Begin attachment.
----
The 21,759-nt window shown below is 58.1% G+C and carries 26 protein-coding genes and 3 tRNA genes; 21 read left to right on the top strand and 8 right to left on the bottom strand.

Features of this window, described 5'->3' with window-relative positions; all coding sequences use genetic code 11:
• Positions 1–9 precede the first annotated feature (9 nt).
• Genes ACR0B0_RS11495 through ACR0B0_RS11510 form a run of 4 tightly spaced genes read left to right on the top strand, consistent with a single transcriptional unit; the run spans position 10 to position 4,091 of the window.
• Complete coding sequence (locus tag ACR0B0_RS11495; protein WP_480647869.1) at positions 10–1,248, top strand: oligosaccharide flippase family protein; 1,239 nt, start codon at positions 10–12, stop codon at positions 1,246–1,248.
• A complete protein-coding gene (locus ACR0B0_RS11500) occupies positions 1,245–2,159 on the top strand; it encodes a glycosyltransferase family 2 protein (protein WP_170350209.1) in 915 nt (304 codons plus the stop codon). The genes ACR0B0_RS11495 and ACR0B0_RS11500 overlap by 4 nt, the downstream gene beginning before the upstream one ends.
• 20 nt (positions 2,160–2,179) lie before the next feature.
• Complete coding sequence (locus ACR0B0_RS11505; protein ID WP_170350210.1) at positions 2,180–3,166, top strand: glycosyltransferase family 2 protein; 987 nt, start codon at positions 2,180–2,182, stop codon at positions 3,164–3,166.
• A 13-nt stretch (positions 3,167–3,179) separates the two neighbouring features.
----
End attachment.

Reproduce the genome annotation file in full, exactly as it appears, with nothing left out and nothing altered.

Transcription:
The 21,759-nt window shown below is 58.1% G+C and carries 26 protein-coding genes and 3 tRNA genes; 21 read left to right on the top strand and 8 right to left on the bottom strand.

Features of this window, described 5'->3' with window-relative positions; all coding sequences use genetic code 11:
• Positions 1–9 precede the first annotated feature (9 nt).
• Genes ACR0B0_RS11495 through ACR0B0_RS11510 form a run of 4 tightly spaced genes read left to right on the top strand, consistent with a single transcriptional unit; the run spans position 10 to position 4,091 of the window.
• Complete coding sequence (locus tag ACR0B0_RS11495; protein WP_480647869.1) at positions 10–1,248, top strand: oligosaccharide flippase family protein; 1,239 nt, start codon at positions 10–12, stop codon at positions 1,246–1,248.
• A complete protein-coding gene (locus ACR0B0_RS11500) occupies positions 1,245–2,159 on the top strand; it encodes a glycosyltransferase family 2 protein (protein WP_170350209.1) in 915 nt (304 codons plus the stop codon). The genes ACR0B0_RS11495 and ACR0B0_RS11500 overlap by 4 nt, the downstream gene beginning before the upstream one ends.
• 20 nt (positions 2,160–2,179) lie before the next feature.
• Complete coding sequence (locus ACR0B0_RS11505; protein ID WP_170350210.1) at positions 2,180–3,166, top strand: glycosyltransferase family 2 protein; 987 nt, start codon at positions 2,180–2,182, stop codon at positions 3,164–3,166.
• A 13-nt stretch (positions 3,167–3,179) separates the two neighbouring features.